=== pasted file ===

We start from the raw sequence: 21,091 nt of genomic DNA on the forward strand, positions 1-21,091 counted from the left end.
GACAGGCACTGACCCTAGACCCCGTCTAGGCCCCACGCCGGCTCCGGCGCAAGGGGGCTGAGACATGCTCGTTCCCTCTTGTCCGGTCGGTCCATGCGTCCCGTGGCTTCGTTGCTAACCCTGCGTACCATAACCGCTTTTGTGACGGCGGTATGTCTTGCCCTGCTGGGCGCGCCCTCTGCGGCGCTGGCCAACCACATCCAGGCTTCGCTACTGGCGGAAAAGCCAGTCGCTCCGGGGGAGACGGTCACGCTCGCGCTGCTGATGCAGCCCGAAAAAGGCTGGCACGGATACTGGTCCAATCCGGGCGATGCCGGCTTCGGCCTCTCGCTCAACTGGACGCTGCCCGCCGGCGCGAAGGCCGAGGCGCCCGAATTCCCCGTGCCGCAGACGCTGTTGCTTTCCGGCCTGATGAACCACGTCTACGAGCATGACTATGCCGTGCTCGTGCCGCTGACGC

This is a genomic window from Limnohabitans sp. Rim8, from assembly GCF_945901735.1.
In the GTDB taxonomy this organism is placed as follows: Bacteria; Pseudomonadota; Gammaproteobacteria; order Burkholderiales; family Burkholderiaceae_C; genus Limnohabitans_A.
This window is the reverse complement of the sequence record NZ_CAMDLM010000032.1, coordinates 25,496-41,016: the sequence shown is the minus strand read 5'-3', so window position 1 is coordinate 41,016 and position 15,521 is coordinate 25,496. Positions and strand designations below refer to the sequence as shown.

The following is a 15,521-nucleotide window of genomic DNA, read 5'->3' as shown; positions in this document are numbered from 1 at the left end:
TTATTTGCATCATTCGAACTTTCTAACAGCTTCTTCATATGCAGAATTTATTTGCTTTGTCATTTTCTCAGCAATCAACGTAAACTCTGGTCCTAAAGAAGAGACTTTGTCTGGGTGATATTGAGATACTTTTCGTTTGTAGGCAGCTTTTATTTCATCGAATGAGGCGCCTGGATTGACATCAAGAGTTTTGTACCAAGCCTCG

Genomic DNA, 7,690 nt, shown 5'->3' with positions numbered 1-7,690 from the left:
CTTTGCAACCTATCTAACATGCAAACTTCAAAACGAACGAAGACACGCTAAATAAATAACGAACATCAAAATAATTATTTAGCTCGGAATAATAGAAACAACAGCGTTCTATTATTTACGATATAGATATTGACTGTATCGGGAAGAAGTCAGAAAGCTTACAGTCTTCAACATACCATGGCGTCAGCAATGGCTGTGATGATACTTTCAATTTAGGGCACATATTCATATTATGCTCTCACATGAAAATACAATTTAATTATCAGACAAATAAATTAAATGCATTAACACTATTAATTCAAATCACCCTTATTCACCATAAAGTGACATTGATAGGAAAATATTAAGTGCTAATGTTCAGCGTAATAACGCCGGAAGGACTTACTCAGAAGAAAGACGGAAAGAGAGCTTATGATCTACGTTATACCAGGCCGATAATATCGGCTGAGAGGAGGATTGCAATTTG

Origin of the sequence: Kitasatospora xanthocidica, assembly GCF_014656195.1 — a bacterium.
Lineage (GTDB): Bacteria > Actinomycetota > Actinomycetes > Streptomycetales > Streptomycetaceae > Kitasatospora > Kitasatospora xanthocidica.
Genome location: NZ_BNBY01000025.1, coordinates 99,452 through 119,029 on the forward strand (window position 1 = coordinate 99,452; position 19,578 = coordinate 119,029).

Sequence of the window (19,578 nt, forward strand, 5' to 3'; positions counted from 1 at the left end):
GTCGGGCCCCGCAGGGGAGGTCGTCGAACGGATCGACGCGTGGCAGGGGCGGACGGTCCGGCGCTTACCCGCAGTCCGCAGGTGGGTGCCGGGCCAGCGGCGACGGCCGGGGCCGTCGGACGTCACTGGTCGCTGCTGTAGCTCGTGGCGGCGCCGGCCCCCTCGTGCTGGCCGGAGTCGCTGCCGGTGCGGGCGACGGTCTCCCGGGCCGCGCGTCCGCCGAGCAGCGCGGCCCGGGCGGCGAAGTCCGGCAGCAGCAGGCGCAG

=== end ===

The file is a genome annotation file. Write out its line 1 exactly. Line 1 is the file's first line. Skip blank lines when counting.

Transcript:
We start from the raw sequence: 21,091 nt of genomic DNA on the forward strand, positions 1-21,091 counted from the left end.